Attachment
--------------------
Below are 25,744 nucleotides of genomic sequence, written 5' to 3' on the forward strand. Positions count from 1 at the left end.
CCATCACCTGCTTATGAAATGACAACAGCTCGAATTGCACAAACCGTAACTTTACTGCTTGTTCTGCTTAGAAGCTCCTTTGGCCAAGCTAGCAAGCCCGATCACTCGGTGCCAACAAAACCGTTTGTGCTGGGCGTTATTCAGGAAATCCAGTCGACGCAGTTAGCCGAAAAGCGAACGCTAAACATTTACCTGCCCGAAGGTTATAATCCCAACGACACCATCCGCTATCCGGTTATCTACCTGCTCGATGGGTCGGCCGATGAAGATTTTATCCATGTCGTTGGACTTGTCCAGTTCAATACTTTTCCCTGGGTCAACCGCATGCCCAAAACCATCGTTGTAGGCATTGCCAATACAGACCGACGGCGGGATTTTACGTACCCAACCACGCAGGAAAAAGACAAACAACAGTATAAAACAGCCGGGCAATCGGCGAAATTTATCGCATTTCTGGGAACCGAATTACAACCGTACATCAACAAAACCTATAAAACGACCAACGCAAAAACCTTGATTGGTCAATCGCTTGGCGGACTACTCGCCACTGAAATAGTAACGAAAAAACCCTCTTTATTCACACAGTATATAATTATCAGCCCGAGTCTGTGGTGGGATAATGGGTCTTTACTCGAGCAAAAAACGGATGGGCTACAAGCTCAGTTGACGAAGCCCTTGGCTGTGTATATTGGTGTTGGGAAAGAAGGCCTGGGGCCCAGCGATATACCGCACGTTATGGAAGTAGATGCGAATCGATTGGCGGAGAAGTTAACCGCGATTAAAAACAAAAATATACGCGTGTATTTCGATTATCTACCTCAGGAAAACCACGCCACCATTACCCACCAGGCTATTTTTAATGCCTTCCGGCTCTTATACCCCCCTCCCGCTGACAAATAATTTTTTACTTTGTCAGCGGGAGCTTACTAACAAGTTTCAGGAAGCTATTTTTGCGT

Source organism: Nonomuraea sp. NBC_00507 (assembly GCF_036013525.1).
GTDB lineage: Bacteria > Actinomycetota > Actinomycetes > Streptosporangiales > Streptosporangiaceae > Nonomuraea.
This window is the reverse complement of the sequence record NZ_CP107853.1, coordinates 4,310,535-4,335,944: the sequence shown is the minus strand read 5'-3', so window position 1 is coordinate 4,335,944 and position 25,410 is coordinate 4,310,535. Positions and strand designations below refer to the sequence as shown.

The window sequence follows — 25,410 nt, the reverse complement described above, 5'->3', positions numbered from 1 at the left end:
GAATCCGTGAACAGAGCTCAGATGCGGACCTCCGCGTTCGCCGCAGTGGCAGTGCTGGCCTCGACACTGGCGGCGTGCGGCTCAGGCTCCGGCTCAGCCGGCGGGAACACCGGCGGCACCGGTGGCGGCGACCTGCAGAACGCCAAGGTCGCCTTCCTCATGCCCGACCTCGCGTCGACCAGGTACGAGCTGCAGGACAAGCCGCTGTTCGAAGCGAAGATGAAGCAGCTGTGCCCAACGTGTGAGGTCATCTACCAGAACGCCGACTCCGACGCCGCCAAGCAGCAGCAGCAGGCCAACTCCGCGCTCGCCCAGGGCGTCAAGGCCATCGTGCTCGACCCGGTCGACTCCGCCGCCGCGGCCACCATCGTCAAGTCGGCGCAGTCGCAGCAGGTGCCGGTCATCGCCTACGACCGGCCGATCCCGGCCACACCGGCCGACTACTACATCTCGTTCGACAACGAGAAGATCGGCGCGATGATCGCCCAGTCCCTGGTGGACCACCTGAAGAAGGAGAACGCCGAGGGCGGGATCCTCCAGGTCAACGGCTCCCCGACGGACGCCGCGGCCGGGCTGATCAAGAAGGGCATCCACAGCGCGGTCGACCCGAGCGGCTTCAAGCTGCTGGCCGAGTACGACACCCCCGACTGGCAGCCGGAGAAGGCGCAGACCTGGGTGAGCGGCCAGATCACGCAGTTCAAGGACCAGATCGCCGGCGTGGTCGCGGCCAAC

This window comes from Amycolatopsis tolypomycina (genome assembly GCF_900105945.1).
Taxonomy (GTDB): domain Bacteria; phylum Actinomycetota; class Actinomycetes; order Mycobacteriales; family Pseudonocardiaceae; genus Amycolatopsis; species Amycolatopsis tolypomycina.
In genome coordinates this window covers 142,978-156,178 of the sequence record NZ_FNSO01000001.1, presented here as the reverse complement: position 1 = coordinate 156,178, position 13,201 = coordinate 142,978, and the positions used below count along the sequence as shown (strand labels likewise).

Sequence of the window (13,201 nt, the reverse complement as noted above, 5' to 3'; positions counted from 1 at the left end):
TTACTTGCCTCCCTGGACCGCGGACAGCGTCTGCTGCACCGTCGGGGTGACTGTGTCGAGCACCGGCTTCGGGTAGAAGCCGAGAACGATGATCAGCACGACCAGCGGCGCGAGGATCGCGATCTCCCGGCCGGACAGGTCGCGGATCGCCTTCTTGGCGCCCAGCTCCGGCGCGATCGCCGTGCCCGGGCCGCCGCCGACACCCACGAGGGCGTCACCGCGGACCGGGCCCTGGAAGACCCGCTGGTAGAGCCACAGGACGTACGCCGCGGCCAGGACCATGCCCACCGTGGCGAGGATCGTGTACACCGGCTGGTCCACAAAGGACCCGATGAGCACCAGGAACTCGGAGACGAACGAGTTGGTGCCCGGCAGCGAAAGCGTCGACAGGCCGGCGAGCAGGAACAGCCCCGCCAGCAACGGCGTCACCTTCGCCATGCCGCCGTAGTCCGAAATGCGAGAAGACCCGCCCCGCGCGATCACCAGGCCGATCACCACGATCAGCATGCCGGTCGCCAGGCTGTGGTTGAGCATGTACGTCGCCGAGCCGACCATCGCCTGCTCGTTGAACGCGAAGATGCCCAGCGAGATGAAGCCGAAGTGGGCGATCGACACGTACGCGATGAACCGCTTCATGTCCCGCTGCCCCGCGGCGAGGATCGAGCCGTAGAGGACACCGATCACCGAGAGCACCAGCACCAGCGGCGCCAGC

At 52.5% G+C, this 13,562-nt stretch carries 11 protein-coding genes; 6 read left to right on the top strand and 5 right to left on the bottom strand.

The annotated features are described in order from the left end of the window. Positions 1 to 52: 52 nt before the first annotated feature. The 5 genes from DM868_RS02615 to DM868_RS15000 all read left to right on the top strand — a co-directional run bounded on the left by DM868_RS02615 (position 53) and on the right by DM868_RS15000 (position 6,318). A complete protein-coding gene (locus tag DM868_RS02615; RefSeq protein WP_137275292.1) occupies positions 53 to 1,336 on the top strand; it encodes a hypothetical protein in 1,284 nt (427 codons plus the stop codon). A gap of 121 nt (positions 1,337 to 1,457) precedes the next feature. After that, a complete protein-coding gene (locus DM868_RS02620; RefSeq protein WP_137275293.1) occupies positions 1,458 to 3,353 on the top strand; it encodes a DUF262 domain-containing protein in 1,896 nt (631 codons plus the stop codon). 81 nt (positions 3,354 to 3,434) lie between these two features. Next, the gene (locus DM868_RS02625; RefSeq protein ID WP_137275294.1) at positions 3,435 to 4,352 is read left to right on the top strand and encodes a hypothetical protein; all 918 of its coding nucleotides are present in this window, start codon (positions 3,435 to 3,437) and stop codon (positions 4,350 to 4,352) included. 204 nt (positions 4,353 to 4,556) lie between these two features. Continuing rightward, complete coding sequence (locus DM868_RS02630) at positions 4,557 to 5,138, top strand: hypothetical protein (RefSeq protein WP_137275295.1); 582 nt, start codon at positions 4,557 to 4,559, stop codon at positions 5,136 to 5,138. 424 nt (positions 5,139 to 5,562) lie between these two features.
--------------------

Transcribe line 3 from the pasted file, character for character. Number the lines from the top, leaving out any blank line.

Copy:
Source organism: Nonomuraea sp. NBC_00507 (assembly GCF_036013525.1).